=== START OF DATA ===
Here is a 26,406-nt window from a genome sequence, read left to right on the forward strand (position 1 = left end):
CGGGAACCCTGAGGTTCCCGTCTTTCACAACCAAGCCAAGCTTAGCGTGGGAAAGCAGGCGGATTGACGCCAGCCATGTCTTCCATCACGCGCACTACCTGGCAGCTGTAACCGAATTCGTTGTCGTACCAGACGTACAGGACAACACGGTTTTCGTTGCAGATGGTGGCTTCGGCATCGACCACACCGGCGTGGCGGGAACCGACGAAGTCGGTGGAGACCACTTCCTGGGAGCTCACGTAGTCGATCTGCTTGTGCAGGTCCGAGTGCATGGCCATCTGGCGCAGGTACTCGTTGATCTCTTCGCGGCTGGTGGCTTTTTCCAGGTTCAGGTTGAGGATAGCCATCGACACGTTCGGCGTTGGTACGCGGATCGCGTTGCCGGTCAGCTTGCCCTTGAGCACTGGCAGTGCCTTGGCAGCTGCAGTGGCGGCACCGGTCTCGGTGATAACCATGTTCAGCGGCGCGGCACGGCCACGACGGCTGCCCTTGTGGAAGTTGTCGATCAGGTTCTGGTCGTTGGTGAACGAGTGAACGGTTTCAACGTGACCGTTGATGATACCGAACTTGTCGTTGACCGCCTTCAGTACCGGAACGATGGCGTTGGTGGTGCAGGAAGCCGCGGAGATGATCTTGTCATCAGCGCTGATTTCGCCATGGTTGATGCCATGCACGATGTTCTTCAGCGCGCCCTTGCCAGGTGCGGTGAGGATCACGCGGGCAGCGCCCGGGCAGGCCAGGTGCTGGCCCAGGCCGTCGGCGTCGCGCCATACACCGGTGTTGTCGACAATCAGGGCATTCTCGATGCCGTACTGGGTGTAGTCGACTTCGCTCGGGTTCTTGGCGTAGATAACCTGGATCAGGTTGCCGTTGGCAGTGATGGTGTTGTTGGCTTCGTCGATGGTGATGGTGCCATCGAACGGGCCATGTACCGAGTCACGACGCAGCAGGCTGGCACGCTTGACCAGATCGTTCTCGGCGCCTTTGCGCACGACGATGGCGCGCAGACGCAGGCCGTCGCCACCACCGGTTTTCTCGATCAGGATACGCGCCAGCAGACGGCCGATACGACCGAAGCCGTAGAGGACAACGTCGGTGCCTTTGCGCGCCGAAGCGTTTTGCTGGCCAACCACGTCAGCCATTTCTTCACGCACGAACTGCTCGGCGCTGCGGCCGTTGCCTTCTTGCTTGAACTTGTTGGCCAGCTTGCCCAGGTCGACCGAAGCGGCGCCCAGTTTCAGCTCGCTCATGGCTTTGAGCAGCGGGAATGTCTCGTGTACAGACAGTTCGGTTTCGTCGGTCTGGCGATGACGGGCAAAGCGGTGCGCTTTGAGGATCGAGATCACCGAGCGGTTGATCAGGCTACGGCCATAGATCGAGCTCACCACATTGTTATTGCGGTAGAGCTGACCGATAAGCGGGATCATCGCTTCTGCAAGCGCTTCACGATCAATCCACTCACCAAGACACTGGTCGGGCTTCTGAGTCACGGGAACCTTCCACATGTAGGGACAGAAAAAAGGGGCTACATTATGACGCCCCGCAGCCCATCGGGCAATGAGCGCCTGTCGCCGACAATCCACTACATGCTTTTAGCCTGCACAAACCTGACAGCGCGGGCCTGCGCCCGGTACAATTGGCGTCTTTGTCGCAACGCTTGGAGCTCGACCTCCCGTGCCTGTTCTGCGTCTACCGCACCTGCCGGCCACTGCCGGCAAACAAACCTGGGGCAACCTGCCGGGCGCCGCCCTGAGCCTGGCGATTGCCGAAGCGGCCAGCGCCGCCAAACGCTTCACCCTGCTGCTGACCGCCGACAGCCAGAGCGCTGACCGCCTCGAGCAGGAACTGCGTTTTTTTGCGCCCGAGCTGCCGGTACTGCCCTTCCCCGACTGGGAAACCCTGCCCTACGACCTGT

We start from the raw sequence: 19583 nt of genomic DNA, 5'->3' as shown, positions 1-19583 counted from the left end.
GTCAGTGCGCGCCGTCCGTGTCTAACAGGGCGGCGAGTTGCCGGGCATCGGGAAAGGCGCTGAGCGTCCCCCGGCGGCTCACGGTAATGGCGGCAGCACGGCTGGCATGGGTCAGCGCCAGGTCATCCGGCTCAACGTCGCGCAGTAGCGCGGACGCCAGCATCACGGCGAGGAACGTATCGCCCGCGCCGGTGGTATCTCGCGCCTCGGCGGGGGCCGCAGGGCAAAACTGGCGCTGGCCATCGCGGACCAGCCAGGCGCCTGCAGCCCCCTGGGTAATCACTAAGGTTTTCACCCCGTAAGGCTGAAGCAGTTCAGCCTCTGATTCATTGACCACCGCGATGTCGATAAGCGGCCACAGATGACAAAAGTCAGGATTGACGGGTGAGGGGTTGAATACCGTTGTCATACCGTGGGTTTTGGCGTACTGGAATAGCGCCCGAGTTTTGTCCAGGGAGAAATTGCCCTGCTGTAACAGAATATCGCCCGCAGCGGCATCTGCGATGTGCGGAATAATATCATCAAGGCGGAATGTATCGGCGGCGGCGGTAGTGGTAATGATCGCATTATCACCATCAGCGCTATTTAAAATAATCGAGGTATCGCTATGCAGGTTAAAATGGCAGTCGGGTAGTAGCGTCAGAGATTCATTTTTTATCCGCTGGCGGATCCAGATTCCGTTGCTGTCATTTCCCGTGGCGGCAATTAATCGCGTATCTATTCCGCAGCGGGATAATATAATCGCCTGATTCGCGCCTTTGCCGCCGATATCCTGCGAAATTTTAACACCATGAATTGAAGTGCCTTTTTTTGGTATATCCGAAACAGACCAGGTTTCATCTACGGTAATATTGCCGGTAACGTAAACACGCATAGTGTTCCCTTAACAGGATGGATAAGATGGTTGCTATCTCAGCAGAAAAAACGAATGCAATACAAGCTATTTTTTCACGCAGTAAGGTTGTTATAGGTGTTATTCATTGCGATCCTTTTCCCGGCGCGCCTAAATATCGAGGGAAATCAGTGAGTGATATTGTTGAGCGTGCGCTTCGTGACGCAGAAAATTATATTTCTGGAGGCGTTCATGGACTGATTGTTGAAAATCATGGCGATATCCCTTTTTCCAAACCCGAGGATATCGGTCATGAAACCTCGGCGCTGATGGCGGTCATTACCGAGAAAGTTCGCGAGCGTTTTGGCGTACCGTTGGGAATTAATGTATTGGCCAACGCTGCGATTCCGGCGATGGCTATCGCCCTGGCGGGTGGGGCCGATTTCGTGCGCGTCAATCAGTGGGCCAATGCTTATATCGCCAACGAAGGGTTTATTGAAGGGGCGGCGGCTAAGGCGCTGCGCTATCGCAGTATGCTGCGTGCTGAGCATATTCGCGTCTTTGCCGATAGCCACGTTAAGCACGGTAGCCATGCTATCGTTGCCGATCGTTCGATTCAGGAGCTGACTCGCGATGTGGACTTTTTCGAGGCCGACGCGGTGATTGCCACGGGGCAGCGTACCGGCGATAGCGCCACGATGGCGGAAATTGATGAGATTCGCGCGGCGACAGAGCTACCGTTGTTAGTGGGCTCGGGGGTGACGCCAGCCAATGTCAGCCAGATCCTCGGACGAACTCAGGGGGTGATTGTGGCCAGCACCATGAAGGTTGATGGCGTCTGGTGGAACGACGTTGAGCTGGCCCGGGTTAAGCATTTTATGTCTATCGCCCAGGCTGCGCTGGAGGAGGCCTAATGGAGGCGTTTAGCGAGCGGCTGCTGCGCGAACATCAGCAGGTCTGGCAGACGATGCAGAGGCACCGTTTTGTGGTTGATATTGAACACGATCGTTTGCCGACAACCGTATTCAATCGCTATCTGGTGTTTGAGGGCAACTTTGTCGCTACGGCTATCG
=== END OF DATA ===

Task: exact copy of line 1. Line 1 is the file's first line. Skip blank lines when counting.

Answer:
Here is a 26,406-nt window from a genome sequence, read left to right on the forward strand (position 1 = left end):